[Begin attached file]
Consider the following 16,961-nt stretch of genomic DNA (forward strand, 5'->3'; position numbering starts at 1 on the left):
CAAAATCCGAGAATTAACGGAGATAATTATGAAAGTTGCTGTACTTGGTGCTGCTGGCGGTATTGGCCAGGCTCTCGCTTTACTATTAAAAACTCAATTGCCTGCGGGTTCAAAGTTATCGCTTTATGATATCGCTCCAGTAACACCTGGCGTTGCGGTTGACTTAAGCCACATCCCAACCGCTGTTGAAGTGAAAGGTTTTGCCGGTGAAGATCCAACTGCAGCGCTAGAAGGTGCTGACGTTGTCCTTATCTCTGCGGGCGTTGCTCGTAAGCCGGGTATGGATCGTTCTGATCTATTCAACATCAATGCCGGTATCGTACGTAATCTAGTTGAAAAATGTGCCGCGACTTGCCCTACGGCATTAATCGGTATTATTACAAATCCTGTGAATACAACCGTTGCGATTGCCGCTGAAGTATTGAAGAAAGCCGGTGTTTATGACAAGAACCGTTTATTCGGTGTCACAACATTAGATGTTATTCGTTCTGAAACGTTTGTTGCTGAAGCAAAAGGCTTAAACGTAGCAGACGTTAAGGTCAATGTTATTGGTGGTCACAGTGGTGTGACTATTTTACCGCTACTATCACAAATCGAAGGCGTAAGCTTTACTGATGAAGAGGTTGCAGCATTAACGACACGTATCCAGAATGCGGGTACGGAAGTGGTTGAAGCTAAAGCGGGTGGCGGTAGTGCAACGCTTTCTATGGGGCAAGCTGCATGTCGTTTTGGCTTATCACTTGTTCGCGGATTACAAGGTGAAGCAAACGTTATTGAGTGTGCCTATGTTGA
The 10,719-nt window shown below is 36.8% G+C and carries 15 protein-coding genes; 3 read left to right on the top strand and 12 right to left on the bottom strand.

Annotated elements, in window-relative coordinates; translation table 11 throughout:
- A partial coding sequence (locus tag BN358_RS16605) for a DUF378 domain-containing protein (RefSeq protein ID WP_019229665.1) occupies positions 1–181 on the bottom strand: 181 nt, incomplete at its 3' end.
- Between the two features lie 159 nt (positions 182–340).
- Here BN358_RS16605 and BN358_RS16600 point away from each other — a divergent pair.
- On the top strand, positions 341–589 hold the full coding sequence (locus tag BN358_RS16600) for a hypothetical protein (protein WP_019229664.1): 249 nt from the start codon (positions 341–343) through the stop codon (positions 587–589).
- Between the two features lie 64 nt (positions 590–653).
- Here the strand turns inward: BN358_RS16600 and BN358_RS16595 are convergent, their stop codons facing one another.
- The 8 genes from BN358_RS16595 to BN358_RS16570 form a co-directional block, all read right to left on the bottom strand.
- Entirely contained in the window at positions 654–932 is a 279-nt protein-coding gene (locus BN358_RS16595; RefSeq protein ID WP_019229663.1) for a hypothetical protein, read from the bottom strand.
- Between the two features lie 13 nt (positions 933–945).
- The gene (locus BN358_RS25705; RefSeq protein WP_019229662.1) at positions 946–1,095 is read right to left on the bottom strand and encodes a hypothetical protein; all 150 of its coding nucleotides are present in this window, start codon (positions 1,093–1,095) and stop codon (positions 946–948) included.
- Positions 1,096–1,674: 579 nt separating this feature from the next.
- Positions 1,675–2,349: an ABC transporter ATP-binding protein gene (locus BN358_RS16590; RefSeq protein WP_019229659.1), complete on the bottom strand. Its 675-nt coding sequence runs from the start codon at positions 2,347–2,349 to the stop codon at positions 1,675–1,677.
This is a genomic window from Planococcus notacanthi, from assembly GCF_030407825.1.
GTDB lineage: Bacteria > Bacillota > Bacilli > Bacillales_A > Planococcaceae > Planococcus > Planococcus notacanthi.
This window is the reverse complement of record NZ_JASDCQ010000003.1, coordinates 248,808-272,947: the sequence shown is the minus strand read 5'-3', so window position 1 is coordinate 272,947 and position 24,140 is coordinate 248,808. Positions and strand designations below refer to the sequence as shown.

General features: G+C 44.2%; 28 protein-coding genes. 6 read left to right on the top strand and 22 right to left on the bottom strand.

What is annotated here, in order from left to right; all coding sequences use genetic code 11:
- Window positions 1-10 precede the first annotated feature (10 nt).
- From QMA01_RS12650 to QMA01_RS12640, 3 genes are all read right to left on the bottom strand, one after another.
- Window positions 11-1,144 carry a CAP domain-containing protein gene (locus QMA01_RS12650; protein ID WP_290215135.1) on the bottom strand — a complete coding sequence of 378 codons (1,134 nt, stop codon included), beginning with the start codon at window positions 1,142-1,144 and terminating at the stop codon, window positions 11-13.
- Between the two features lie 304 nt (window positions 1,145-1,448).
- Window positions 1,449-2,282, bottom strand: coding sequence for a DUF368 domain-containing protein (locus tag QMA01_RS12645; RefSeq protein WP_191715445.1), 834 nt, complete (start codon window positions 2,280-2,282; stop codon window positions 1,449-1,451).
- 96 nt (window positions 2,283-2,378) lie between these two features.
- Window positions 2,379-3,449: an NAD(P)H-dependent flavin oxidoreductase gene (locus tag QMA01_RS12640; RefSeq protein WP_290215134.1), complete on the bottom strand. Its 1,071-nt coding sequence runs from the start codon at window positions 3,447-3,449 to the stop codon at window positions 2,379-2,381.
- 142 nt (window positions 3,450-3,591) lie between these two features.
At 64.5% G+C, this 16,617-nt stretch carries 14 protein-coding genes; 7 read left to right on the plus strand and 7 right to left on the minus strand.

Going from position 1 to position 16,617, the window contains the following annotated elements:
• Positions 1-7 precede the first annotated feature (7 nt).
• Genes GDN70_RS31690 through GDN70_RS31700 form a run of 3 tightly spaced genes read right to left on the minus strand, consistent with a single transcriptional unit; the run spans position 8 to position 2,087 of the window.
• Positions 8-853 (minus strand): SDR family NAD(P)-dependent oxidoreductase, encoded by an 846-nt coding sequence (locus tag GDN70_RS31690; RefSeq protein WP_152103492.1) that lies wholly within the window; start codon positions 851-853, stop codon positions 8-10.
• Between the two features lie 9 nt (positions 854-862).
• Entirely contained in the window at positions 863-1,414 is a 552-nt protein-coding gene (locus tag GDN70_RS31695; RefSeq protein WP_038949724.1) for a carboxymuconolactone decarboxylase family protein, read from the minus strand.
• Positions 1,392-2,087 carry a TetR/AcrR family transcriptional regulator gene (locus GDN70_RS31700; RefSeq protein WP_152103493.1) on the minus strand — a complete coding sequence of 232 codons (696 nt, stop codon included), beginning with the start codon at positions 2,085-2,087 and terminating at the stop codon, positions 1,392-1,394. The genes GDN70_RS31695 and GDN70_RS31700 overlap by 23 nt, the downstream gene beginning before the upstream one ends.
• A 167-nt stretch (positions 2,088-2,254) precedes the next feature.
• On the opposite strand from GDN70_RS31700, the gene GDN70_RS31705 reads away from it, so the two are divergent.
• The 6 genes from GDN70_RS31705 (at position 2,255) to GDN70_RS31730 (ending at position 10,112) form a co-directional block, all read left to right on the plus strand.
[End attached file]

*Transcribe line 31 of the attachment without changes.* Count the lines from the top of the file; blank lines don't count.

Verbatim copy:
Going from position 1 to position 16,617, the window contains the following annotated elements: